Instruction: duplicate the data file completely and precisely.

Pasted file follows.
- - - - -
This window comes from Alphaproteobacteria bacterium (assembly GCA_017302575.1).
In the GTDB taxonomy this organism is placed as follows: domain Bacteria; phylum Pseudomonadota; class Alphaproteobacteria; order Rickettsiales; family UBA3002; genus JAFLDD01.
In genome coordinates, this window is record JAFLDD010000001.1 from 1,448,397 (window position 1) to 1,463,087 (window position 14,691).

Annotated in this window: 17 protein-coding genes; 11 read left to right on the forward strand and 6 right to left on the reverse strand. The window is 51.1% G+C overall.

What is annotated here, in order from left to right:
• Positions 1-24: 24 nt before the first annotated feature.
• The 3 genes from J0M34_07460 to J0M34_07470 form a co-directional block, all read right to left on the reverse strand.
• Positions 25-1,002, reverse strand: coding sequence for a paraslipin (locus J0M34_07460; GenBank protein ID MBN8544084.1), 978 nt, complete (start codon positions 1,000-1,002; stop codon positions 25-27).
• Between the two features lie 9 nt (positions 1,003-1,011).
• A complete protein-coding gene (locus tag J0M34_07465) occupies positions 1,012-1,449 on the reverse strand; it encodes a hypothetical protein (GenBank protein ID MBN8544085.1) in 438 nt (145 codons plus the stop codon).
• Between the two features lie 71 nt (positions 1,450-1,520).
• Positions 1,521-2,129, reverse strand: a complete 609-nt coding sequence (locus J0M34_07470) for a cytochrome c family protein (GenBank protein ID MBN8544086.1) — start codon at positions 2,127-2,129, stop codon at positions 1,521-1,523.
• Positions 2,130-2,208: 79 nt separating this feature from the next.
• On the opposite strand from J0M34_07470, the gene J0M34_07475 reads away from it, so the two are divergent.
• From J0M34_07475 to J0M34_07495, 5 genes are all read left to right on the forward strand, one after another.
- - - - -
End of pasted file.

This window comes from Alphaproteobacteria bacterium (assembly GCA_017302575.1).
In the GTDB taxonomy this organism is placed as follows: domain Bacteria; phylum Pseudomonadota; class Alphaproteobacteria; order Rickettsiales; family UBA3002; genus JAFLDD01.
In genome coordinates, this window is record JAFLDD010000001.1 from 1,448,397 (window position 1) to 1,463,087 (window position 14,691).

Annotated in this window: 17 protein-coding genes; 11 read left to right on the forward strand and 6 right to left on the reverse strand. The window is 51.1% G+C overall.

What is annotated here, in order from left to right:
• Positions 1-24: 24 nt before the first annotated feature.
• The 3 genes from J0M34_07460 to J0M34_07470 form a co-directional block, all read right to left on the reverse strand.
• Positions 25-1,002, reverse strand: coding sequence for a paraslipin (locus J0M34_07460; GenBank protein ID MBN8544084.1), 978 nt, complete (start codon positions 1,000-1,002; stop codon positions 25-27).
• Between the two features lie 9 nt (positions 1,003-1,011).
• A complete protein-coding gene (locus tag J0M34_07465) occupies positions 1,012-1,449 on the reverse strand; it encodes a hypothetical protein (GenBank protein ID MBN8544085.1) in 438 nt (145 codons plus the stop codon).
• Between the two features lie 71 nt (positions 1,450-1,520).
• Positions 1,521-2,129, reverse strand: a complete 609-nt coding sequence (locus J0M34_07470) for a cytochrome c family protein (GenBank protein ID MBN8544086.1) — start codon at positions 2,127-2,129, stop codon at positions 1,521-1,523.
• Positions 2,130-2,208: 79 nt separating this feature from the next.
• On the opposite strand from J0M34_07470, the gene J0M34_07475 reads away from it, so the two are divergent.
• From J0M34_07475 to J0M34_07495, 5 genes are all read left to right on the forward strand, one after another.